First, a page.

Scam Phone Calls – The Threat Expands

EXECUTIVE SUMMARY

In previous postings on our website, we discussed various attempts by con artists to scam taxpayers. Recently, the Internal Revenue Service issued another warning of such tax-related scares directed at taxpayers across the country.

“We continue to urge people to watch out for new and evolving schemes this summer,” said IRS Commissioner John Koskinen.  “Many of these are variations of a theme, involving fictitious tax bills and demands to pay by purchasing and transferring information involving a gift card or iTunes card.  Taxpayers can avoid these and other tricky financial scams by taking a few minutes to review the tell-tale signs of these schemes.”

THE MECHANICS OF THE SCAM

The most recent threat involves the Electronic Federal Tax Payment System (“EFTPS”).  Callers to taxpayers allege that certified letters regarding unpaid taxes have been returned as undeliverable to the IRS.  The caller threatens that an arrest is imminent if payment is not made immediately by a specific prepaid debit card.  The taxpayer is assured that the card is linked to the EFTPS.  Some of these calls are prerecorded with an urgent message asking for a call back.

In other scenarios, callers are posing as private collections firms retained by the IRS to collect overdue taxes.  In practice, the IRS only recently began sending letters to a relatively small group of taxpayers whose overdue federal tax accounts are being assigned to one of four private-sector collection agencies.  The IRS-authorized firms will only be calling about a tax debt the person has outstanding over a period of years.  The IRS would have previously contacted taxpayers in writing about their tax debt.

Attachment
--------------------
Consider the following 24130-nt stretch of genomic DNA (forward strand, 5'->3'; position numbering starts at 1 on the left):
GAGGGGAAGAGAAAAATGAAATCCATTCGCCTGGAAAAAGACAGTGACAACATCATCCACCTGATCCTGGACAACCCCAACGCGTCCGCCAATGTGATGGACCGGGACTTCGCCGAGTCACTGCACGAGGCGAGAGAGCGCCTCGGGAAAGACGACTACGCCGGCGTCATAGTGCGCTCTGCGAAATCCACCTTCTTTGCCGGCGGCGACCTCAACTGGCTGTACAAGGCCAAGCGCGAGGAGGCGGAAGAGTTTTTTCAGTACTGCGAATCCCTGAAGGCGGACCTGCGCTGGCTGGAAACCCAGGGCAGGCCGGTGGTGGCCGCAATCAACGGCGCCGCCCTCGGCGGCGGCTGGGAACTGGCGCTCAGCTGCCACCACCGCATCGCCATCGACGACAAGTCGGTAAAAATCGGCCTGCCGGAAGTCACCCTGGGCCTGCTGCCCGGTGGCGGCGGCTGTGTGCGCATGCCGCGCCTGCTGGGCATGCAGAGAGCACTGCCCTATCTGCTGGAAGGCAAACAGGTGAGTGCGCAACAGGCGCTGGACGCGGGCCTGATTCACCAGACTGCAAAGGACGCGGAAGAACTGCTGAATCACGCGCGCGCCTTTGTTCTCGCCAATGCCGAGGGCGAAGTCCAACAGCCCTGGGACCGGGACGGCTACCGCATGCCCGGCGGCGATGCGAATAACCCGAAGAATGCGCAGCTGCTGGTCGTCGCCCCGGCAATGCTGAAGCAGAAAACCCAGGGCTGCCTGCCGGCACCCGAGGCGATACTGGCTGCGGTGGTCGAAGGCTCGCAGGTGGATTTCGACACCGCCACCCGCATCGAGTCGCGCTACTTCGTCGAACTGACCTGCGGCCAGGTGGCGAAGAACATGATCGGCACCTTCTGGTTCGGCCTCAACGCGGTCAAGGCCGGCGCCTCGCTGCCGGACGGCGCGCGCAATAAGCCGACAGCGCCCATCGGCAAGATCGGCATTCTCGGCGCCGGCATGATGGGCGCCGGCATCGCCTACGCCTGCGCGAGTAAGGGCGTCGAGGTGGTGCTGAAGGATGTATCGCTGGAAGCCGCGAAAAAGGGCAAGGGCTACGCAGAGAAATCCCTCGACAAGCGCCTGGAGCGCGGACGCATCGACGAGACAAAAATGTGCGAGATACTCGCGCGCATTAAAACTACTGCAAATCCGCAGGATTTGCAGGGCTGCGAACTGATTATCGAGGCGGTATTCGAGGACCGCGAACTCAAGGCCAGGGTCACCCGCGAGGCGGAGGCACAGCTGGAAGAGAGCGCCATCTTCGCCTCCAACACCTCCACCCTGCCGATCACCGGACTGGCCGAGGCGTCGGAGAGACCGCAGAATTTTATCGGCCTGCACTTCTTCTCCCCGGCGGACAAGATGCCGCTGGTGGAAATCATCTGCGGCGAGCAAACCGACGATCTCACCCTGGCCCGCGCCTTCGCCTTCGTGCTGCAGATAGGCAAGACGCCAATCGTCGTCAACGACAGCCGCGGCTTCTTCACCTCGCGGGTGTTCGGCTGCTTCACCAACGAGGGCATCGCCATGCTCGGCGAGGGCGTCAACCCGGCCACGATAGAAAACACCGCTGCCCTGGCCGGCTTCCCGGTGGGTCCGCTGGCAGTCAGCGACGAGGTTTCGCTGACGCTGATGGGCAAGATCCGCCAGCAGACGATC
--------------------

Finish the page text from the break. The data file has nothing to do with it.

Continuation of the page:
Generally, the first contact a taxpayer receives from the IRS is a notice through the U.S. Postal Service.

WHAT YOU NEED TO KNOW

The IRS and its authorized private collection agencies will never:

  • Call to demand immediate payment using a specific payment method such as a prepaid debit card, gift card or wire transfer. The IRS does not use these methods for tax payments.  The IRS will usually first mail a bill to any taxpayer who owes taxes.  All tax payments should only be made payable to the U.S. Treasury and never to third parties.
  • Threaten to immediately have a taxpayer arrested for not paying.
  • Demand that taxes be paid without giving the taxpayer the opportunity to question or appeal the amount owed.
  • Ask for credit or debit card numbers over the phone.

For more information, please contact your Buchbinder service team.

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